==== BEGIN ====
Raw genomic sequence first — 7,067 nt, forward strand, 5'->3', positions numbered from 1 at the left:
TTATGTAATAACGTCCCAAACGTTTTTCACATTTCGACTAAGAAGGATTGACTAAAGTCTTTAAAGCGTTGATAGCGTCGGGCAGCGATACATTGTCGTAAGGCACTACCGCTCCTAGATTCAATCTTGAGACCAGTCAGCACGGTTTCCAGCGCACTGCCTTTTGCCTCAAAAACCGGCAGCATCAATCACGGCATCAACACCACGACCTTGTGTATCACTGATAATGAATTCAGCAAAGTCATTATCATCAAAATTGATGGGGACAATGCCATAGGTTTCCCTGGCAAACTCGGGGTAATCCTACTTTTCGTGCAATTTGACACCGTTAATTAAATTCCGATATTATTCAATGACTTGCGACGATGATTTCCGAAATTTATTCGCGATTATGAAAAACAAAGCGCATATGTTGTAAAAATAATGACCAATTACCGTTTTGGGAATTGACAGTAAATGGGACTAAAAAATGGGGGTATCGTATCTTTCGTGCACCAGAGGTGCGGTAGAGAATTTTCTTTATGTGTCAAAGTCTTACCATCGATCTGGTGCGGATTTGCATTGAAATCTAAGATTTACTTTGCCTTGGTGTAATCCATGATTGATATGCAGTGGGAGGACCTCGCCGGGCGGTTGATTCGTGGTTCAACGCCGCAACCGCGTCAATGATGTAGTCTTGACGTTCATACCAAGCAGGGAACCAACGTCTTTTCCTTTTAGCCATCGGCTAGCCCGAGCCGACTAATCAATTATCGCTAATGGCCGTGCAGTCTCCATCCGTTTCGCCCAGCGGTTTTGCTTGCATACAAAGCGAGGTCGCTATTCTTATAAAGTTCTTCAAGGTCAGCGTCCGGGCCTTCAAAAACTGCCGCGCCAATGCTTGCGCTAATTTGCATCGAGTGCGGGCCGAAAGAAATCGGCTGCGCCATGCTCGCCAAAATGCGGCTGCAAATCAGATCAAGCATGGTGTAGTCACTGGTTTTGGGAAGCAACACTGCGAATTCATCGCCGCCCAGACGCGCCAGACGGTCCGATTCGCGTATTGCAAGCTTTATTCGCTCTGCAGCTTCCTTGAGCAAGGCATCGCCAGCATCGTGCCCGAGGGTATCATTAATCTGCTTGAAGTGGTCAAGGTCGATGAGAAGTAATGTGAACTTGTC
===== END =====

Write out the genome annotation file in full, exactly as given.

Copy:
Raw genomic sequence first — 7,067 nt, forward strand, 5'->3', positions numbered from 1 at the left:
TTATGTAATAACGTCCCAAACGTTTTTCACATTTCGACTAAGAAGGATTGACTAAAGTCTTTAAAGCGTTGATAGCGTCGGGCAGCGATACATTGTCGTAAGGCACTACCGCTCCTAGATTCAATCTTGAGACCAGTCAGCACGGTTTCCAGCGCACTGCCTTTTGCCTCAAAAACCGGCAGCATCAATCACGGCATCAACACCACGACCTTGTGTATCACTGATAATGAATTCAGCAAAGTCATTATCATCAAAATTGATGGGGACAATGCCATAGGTTTCCCTGGCAAACTCGGGGTAATCCTACTTTTCGTGCAATTTGACACCGTTAATTAAATTCCGATATTATTCAATGACTTGCGACGATGATTTCCGAAATTTATTCGCGATTATGAAAAACAAAGCGCATATGTTGTAAAAATAATGACCAATTACCGTTTTGGGAATTGACAGTAAATGGGACTAAAAAATGGGGGTATCGTATCTTTCGTGCACCAGAGGTGCGGTAGAGAATTTTCTTTATGTGTCAAAGTCTTACCATCGATCTGGTGCGGATTTGCATTGAAATCTAAGATTTACTTTGCCTTGGTGTAATCCATGATTGATATGCAGTGGGAGGACCTCGCCGGGCGGTTGATTCGTGGTTCAACGCCGCAACCGCGTCAATGATGTAGTCTTGACGTTCATACCAAGCAGGGAACCAACGTCTTTTCCTTTTAGCCATCGGCTAGCCCGAGCCGACTAATCAATTATCGCTAATGGCCGTGCAGTCTCCATCCGTTTCGCCCAGCGGTTTTGCTTGCATACAAAGCGAGGTCGCTATTCTTATAAAGTTCTTCAAGGTCAGCGTCCGGGCCTTCAAAAACTGCCGCGCCAATGCTTGCGCTAATTTGCATCGAGTGCGGGCCGAAAGAAATCGGCTGCGCCATGCTCGCCAAAATGCGGCTGCAAATCAGATCAAGCATGGTGTAGTCACTGGTTTTGGGAAGCAACACTGCGAATTCATCGCCGCCCAGACGCGCCAGACGGTCCGATTCGCGTATTGCAAGCTTTATTCGCTCTGCAGCTTCCTTGAGCAAGGCATCGCCAGCATCGTGCCCGAGGGTATCATTAATCTGCTTGAAGTGGTCAAGGTCGATGAGAAGTAATGTGAACTTGTC